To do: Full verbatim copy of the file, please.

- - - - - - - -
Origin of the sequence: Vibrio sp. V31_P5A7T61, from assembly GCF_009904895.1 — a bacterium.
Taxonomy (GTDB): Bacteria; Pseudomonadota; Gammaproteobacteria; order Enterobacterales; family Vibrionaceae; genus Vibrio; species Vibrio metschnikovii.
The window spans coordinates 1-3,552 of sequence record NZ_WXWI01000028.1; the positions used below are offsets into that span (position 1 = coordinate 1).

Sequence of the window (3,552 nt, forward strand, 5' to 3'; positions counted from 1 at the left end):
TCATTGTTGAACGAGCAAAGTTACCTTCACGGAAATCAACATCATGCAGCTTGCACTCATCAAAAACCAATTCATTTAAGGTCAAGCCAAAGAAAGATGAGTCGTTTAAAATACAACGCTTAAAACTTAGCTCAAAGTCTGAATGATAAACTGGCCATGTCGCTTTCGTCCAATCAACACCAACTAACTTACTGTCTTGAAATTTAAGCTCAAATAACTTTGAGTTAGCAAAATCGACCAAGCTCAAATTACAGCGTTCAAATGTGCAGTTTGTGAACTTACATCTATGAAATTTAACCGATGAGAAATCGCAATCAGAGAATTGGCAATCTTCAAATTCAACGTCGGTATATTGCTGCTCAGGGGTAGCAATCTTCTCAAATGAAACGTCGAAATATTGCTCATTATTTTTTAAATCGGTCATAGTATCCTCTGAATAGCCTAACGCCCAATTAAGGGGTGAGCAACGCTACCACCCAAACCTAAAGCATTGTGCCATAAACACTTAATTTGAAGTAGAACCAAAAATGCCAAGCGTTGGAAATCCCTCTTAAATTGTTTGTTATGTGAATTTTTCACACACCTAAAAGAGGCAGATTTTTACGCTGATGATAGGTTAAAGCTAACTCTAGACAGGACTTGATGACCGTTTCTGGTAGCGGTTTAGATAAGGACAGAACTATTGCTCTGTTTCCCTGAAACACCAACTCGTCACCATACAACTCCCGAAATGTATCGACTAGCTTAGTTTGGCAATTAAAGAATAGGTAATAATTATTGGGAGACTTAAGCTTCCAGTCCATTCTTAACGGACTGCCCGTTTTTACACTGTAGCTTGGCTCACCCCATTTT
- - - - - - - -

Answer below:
Origin of the sequence: Vibrio sp. V31_P5A7T61, from assembly GCF_009904895.1 — a bacterium.
Taxonomy (GTDB): Bacteria; Pseudomonadota; Gammaproteobacteria; order Enterobacterales; family Vibrionaceae; genus Vibrio; species Vibrio metschnikovii.
The window spans coordinates 1-3,552 of sequence record NZ_WXWI01000028.1; the positions used below are offsets into that span (position 1 = coordinate 1).

Sequence of the window (3,552 nt, forward strand, 5' to 3'; positions counted from 1 at the left end):
TCATTGTTGAACGAGCAAAGTTACCTTCACGGAAATCAACATCATGCAGCTTGCACTCATCAAAAACCAATTCATTTAAGGTCAAGCCAAAGAAAGATGAGTCGTTTAAAATACAACGCTTAAAACTTAGCTCAAAGTCTGAATGATAAACTGGCCATGTCGCTTTCGTCCAATCAACACCAACTAACTTACTGTCTTGAAATTTAAGCTCAAATAACTTTGAGTTAGCAAAATCGACCAAGCTCAAATTACAGCGTTCAAATGTGCAGTTTGTGAACTTACATCTATGAAATTTAACCGATGAGAAATCGCAATCAGAGAATTGGCAATCTTCAAATTCAACGTCGGTATATTGCTGCTCAGGGGTAGCAATCTTCTCAAATGAAACGTCGAAATATTGCTCATTATTTTTTAAATCGGTCATAGTATCCTCTGAATAGCCTAACGCCCAATTAAGGGGTGAGCAACGCTACCACCCAAACCTAAAGCATTGTGCCATAAACACTTAATTTGAAGTAGAACCAAAAATGCCAAGCGTTGGAAATCCCTCTTAAATTGTTTGTTATGTGAATTTTTCACACACCTAAAAGAGGCAGATTTTTACGCTGATGATAGGTTAAAGCTAACTCTAGACAGGACTTGATGACCGTTTCTGGTAGCGGTTTAGATAAGGACAGAACTATTGCTCTGTTTCCCTGAAACACCAACTCGTCACCATACAACTCCCGAAATGTATCGACTAGCTTAGTTTGGCAATTAAAGAATAGGTAATAATTATTGGGAGACTTAAGCTTCCAGTCCATTCTTAACGGACTGCCCGTTTTTACACTGTAGCTTGGCTCACCCCATTTT